Prime Minister Benjamin Netanyahu on Sunday praised former Prime Minister Yitzhak Shamir, who died Saturday at the age of 96.
In the weekly cabinet meeting, Netanyahu hailed Shamir, saying, "He had dedicated his life and all of his might to ensure the existence" of Israel.
Shamir, a militant against British rule in the pre-state period, was the country’s second longest-serving prime minster after David Ben-Gurion.
At the cabinet meeting, Netanyahu said Shamir was correct in his famous statement that "the sea is the same sea and the Arabs are the same Arabs."
Shamir's remark was seen as implying that the Arabs had not changed their animosity towards Israel and a desire to throw the Jews into the sea. "With respect to his statements about [Israel's] neighbors, about the distinction between the sea and the land, it's possible that [although] these remarks ... unleashed a torrent of criticism at the time, even contempt, today there are of course many more people who understand that this man saw and understood basic and genuine things," Netanyahu said.
Shutafut-Sharakah, an umbrella advocacy group involved in Jewish-Arab civil rights issues, said in response to Netanyahu's comments that the prime minister was making use of the mourning over Shamir's death to incite against Arabs. "We regret that for Netanyahu, the term 'Arabs' includes the embodiment of a demonic people rather than people who live in the country and are entitled not only to equal rights but also protection from incitement."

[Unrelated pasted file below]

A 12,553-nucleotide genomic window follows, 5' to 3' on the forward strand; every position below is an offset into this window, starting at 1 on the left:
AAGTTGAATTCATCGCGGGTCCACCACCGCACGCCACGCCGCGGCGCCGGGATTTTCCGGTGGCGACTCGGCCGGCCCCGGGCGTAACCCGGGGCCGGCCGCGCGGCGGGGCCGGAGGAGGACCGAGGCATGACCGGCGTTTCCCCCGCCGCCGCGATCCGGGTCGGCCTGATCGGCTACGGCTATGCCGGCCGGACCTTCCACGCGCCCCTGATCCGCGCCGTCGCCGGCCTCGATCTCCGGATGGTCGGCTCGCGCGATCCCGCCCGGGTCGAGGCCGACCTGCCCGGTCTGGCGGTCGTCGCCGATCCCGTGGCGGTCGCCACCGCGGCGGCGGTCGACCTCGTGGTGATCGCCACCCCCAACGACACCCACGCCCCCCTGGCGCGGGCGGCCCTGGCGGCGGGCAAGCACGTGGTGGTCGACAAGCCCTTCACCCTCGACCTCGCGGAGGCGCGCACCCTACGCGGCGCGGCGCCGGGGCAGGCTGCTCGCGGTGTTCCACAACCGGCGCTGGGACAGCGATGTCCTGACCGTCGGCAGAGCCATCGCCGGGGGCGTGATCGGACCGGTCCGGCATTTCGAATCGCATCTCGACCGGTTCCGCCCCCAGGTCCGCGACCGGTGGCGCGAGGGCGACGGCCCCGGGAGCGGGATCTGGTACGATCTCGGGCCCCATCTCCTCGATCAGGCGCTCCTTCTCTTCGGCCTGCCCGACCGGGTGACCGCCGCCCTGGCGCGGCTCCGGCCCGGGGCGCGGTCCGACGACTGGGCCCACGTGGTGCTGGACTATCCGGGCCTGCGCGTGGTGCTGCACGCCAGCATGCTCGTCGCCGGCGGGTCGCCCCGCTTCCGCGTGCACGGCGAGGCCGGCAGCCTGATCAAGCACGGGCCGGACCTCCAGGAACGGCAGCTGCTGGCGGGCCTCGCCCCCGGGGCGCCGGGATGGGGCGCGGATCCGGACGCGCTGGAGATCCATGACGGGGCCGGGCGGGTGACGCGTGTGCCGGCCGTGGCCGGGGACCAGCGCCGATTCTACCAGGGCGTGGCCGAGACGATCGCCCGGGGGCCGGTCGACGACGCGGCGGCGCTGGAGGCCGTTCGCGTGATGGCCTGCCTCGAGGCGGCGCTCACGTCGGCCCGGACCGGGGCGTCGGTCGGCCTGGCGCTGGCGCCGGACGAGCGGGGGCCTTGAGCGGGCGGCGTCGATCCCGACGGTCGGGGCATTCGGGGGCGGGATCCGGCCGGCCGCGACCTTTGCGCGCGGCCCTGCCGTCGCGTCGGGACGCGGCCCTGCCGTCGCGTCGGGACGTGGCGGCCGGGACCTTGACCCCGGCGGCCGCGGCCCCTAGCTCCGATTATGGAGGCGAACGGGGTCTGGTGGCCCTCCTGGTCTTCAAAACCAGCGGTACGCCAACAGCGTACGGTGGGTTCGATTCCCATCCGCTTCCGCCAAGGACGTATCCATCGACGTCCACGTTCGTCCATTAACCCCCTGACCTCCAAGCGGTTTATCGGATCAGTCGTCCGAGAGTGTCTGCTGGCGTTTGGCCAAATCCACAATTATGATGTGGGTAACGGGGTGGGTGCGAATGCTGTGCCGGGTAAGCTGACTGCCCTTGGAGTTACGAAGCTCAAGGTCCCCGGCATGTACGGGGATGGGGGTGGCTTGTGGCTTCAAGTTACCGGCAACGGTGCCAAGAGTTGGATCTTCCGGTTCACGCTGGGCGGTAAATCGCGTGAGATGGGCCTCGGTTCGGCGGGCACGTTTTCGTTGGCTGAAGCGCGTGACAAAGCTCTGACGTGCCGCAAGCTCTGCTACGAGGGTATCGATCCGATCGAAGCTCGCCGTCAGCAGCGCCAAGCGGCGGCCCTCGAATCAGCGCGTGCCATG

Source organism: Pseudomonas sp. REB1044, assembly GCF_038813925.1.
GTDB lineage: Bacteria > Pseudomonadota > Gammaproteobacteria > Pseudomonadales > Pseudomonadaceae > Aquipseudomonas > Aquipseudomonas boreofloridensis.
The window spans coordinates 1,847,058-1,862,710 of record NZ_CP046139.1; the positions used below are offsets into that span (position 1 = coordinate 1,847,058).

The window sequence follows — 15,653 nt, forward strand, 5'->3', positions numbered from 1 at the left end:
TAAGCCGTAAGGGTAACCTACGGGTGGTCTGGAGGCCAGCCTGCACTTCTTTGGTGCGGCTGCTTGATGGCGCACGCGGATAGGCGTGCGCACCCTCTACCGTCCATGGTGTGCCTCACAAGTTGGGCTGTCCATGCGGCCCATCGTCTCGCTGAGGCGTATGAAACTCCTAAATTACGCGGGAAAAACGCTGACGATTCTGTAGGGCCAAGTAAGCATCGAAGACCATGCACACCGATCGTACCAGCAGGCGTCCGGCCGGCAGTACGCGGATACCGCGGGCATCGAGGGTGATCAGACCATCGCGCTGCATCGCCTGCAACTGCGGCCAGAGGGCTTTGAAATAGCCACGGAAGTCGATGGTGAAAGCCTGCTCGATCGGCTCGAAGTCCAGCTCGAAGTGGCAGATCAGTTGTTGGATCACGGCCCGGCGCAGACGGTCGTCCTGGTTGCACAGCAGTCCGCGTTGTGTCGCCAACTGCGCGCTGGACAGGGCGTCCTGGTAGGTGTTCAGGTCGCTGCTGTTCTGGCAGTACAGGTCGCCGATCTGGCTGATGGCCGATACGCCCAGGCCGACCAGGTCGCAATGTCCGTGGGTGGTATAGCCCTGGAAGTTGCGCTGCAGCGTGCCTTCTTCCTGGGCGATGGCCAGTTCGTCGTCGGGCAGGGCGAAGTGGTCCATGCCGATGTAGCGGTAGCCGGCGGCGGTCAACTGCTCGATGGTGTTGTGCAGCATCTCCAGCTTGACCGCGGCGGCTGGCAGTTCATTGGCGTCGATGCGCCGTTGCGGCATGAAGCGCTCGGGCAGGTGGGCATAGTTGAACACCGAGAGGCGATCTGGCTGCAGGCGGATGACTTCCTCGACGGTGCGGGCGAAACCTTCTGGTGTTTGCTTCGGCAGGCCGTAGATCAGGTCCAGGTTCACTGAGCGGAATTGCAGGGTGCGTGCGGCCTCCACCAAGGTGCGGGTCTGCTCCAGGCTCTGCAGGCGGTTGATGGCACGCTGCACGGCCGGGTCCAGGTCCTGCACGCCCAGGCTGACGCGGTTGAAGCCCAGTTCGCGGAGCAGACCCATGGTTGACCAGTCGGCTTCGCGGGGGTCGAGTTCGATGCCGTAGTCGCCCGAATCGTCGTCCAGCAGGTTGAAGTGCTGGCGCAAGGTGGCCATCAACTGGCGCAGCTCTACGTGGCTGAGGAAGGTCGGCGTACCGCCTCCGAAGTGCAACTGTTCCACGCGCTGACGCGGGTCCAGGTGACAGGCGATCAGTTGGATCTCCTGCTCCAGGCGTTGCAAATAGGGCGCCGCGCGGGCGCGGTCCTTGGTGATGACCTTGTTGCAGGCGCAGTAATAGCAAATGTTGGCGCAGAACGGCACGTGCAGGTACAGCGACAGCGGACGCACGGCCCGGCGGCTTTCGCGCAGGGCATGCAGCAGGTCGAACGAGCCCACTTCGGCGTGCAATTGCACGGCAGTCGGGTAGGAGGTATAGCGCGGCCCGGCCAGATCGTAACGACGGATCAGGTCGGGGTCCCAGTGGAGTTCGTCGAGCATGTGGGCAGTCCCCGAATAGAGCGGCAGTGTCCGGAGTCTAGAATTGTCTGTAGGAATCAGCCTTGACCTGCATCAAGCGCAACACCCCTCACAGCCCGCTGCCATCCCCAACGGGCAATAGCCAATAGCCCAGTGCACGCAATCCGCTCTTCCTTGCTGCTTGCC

Netanyahu told the cabinet that Shamir did not subjugate himself and did not bend the truth to suit the fashion of the time. He called Shamir "one of the founders of the State of Israel and one of its most devoted defenders."
We have lost a Jewish patriot, Netanyahu said, calling Shamir one of the country's most solid leaders. "He didn't radiate charisma. He simply radiated internal strength, and this in my opinion is more important than anything else."
Moshe Arens, who was a senior minister in Shamir's governments and a Likud party ally of the late prime minister (and now a Haaretz columnist ), remarked to Haaretz after learning of Shamir's death that he was an "uncompromising Zionist, a fervent supporter of settlement in Judea and Samaria, loyal to the Land of Israel and the Jewish people." Shamir led a modest private life, was level-headed in his decision-making and devoted his entire life to public service, Arens added.
Shamir will lie in state at the Knesset from 10 A.M. today and the public will able to pay their respects at the site until 4 P.M. At 6 P.M., Shamir will be buried in a state funeral at Jerusalem's Mount Herzl Cemetery, which will also be open to the public.
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